Politics & Policy

Sign of the Times

The GOP should not underestimate the political significance of Mike Huckabee.

If you were listening carefully Tuesday night at around 9:16 EST, you heard a collective sigh of relief as the GOP establishment greeted Mike Huckabee’s concession speech with a, “good, that’s over.”  But it is precisely the now-we-can-move-on reaction that is a threat to Senator McCain’s presidential aspirations — far greater than Senator Obama’s rhetorical skills or Senator Clinton’s nine political lives.

The problem the GOP faces right now is that they never have understood the political significance of Mike Huckabee’s extraordinary candidacy and electoral buoyancy. From inside the campaign, I saw an almost inexplicable gap between who Huckabee really is and who he is perceived to be . . . and the same is true of the values voters he is leading. Over the last month, I’ve been asked repeatedly why he wasn’t getting out of the race — no one ever picked up on the simple, and obvious, answer that the Governor himself repeatedly offered: his supporters didn’t want him to get out.

Mike Huckabee offered a voice for a significant portion of the electorate that feels disenfranchised.  Unfortunately for the GOP, the synonym for this group is “their base.”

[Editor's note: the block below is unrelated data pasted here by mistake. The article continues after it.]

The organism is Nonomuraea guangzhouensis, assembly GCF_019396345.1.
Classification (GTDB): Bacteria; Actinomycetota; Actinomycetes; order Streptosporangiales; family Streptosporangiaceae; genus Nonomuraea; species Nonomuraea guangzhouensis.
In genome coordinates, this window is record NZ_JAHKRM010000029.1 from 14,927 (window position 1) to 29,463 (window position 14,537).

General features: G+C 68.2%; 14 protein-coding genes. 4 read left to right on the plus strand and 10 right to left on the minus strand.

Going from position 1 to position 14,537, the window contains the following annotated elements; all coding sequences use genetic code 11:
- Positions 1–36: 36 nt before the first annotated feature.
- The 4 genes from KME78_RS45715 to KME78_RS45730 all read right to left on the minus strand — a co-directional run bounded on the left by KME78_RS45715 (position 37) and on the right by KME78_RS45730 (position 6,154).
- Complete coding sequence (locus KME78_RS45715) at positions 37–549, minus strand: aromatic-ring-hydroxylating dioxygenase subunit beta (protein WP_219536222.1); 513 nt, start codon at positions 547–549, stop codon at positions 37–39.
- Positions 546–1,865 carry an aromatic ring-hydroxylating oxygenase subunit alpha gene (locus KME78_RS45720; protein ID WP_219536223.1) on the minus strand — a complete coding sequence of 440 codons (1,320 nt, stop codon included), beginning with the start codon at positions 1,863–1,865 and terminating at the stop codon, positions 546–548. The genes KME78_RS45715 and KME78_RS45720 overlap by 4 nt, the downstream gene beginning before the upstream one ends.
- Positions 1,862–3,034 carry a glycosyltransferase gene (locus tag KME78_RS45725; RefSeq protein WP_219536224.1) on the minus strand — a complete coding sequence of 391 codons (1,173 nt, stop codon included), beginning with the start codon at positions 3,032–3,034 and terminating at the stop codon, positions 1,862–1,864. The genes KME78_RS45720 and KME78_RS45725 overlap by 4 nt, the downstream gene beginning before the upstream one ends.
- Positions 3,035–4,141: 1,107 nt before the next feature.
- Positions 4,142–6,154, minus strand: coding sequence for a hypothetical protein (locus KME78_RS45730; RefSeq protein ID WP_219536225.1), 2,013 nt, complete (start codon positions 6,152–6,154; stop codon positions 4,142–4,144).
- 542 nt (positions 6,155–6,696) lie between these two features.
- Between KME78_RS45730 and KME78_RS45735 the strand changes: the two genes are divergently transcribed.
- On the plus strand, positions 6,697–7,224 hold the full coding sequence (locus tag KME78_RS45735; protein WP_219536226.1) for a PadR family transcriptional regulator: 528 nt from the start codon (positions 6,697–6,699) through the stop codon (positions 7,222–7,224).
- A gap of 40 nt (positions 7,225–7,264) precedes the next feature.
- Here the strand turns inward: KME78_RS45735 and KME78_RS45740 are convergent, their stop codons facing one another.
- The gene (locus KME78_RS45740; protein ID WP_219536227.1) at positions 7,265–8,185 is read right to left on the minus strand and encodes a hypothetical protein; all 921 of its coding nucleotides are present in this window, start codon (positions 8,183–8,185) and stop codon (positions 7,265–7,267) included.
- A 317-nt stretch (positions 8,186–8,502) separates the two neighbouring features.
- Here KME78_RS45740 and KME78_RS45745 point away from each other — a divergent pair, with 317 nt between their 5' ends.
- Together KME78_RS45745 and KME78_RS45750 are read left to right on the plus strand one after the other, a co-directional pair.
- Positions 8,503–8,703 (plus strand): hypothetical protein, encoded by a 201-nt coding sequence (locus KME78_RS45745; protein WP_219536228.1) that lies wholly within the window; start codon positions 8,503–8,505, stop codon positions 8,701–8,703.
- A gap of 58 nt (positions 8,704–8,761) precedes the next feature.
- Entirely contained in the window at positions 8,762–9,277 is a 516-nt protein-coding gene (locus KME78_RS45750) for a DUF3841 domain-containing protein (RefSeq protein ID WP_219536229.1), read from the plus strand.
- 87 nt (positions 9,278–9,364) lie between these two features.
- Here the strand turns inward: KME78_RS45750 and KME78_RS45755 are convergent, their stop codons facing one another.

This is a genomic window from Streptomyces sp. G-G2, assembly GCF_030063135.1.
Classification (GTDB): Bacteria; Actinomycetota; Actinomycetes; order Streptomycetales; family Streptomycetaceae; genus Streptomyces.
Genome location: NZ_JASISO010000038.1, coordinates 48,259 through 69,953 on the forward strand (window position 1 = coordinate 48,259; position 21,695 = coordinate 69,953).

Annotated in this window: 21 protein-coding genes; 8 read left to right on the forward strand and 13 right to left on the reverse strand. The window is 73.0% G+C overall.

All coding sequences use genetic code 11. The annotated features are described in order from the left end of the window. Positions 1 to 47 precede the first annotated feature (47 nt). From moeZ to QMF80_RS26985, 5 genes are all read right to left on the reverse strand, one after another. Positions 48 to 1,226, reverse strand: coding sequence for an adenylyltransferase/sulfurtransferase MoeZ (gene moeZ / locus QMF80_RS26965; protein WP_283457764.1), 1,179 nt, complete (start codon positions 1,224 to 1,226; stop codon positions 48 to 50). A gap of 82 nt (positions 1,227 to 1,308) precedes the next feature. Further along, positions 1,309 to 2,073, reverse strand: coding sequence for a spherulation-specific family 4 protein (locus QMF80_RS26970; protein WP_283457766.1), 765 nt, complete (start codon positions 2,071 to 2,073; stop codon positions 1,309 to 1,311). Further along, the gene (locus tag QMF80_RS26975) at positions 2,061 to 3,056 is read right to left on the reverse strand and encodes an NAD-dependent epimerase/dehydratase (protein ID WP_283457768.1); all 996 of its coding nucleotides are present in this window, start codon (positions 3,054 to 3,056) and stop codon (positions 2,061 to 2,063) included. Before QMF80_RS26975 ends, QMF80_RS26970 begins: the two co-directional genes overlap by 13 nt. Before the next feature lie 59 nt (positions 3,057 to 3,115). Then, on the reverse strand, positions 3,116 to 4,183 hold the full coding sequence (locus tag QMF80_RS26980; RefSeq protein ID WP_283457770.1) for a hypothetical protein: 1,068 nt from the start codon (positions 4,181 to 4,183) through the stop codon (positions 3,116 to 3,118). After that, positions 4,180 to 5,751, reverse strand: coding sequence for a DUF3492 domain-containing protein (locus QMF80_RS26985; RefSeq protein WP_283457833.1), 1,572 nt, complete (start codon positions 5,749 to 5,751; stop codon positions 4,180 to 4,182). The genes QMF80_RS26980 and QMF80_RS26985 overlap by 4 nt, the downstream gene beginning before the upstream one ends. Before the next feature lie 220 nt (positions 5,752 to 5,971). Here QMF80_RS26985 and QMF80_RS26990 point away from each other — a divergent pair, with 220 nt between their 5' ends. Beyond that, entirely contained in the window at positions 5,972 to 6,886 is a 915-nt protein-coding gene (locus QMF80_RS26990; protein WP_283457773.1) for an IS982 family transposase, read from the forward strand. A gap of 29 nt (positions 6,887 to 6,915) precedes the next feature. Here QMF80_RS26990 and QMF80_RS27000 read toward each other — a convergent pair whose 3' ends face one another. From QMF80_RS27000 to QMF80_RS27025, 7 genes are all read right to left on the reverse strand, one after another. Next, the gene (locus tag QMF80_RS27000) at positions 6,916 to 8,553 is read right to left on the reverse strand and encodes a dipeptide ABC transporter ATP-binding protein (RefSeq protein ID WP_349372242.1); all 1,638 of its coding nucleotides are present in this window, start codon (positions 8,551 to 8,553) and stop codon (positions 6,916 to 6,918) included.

Take a look at the polling data. During the time between the two Super Tuesdays, the governor was still consistently pulling a remarkable 30 percent of GOP support in Rasmussen’s national polling; McCain was barely breaking 50. The results in Texas mirrored this trend: even in the face of nearly a month of the media repeating that a win for his campaign was “mathematically impossible,” Huckabee drew 38 percent of Texas Republicans to cast their protest votes, and McCain pulled only 51 percent.

I do not make this observation to detract from Senator McCain’s victory in any way. His political resurrection during this campaign is one for the history books and any fair observer has to give him credit for the tenacity, determination, and leadership it took to engineer his resurgence. Nevertheless, his slim margins should be worrisome to the McCain camp.

Those of us who live and breathe politics will support him. But we’re not the ones he needs to worry about.  It’s the home-schooling mom who brought her children to the Huckabee phone bank, working late into the night — she’s the one he needs to inspire. Prior to the Iowa caucus, my own children worked next to a young girl whose mom flew her up from Texas to the Des Moines HQ, just to work the phones.

When I arrived in Iowa in mid-December prior to the Des Moines Register debate, I asked Sarah Huckabee, the Governor’s daughter and National Field Director, what her sense was on the ground. Would we be able to trump Romney’s well-financed and well-oiled operation with our volunteers? She smiled ruefully and admitted that the odds were long, but then she laughed and told me that the governor’s supporters were the type of people who would stand in the middle of the street and rend their shirts for him.